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The calculated half life of monopropylene glycol in air is 0.83 days with an OH radical concentration of 1.5E06 OH/cm3 (Aopwin, 2000).

In accordance with column 2 of REACH Annex VIII, the hydrolysis test does not need to be conducted as the substance is readily biodegradable. Monopropylene glycol is expected to degrade rapidly in water from biological processes but is not expected to be significantly influenced by hydrolysis, oxidation, volatilization, bioconcentration, or adsorption to sediment (OECD SIDS, 2001).

The calculated half-life of monopropylene glycol in water is 2.3 years with an OH radical concentration of 10-17 mol/litre (Anbar, 1967). The indirect photolysis of monopropylene glycol by photochemically-produced hydroxy radicals is slow in water.

Under aerobic conditions, 106.8 % (O2 consumption), 81.7% (CO2 evolution) and 98.3% (DOC removal) biodegradation was found for 100 mg/l monopropylene glycol tested according to OECD Guideline 301 F (Ready Biodegradability: Manometric Respirometry Test) (West et al., 2007) and in another OECD 301 F study 81 -97% biodegradation was found for 84 mg/l monopropylene glycol tested under aerobic conditions (The Dow Chemical Company, 1999). In further assessment monopropylene glycol is considered ready biodegradable. In an OECD306 test (seawater), after 64 days 95.8 % biodegradation was observed (DOC removal) and 90.6% biodegradation was observed (CO2evolution)(West et al., 2007)

Significant biodegradation was found in a simulation test with natural seawater after 64 days (The Dow Chemical Company, 2004). When released into a soil environment propylene is expected to biodegrade (98% after 105 days) (The Dow Chemical Company, 1986).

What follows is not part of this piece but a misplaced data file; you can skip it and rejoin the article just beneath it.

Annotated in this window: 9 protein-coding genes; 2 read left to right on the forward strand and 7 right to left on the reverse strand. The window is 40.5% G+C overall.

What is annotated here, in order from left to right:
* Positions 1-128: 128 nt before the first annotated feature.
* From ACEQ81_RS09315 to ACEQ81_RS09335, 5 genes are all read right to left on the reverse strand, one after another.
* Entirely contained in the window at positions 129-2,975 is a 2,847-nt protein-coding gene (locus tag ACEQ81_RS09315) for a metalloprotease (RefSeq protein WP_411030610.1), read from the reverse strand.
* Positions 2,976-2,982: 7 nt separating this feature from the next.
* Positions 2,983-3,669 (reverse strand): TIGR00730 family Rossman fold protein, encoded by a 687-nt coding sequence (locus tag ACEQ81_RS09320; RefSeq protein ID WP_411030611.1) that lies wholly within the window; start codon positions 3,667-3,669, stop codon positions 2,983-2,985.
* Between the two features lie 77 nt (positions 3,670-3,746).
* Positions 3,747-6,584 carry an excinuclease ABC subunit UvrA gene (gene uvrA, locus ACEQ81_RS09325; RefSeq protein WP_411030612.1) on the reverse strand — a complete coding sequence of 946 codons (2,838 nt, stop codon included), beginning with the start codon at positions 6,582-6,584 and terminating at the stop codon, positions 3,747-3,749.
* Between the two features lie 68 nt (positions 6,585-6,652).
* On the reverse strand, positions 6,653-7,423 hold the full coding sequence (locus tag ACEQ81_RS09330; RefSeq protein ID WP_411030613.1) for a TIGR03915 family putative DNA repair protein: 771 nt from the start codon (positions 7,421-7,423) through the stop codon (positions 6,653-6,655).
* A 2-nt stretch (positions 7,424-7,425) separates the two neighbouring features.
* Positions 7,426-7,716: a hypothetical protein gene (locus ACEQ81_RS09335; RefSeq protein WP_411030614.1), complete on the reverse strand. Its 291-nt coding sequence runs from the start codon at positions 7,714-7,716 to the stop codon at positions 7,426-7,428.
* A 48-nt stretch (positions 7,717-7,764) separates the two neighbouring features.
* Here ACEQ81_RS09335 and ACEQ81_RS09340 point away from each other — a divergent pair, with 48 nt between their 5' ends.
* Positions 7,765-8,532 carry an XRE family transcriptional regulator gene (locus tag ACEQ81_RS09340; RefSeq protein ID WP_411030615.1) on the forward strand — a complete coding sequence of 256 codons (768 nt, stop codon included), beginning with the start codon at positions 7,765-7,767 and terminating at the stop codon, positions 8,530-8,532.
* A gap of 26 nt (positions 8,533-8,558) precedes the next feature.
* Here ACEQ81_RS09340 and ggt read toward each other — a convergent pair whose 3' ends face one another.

Simulation studies with sediment are not available.


Based on the result of the octanol/water partition coefficient (Log Kow = -1.07) monopropylene glycol is not expected to significantly accumulate in aquatic organisms.

Based on the result of the octanol/water partition coefficient (Log Kow of -1.07) monopropylene glycol is expected to have a low potential for adsorption/desorption.


The calculated Henry's law constant at environmental relevant temperature is 0.0566 Pa.m3/mol using EUSES calculation (The European Union System for the Evaluation of Substances, 2008).

Volatility is not expected to be a significant fate process due to its low vapor pressure and high water solubility.

Based on the EPIWIN Level III Fugacity Model monopropylene glycol is expected to partition primarily to soil (48.1%) and water (48.8%). (OECD SIDS, 2001).

An over archiving review publication is available (West et al. (2014)) which discusses as a result of the variety of scenarios for environmental release, the potential hazards of and exposure associated with manufacture, transport and use/disposal of products containing or manufactured from monopropylene glycol.


West, R., et al. (2014). The distribution, fate, and effects of propylene glycol substances in the environment. Reviews of environmental contamination and toxicology 232: 107-138.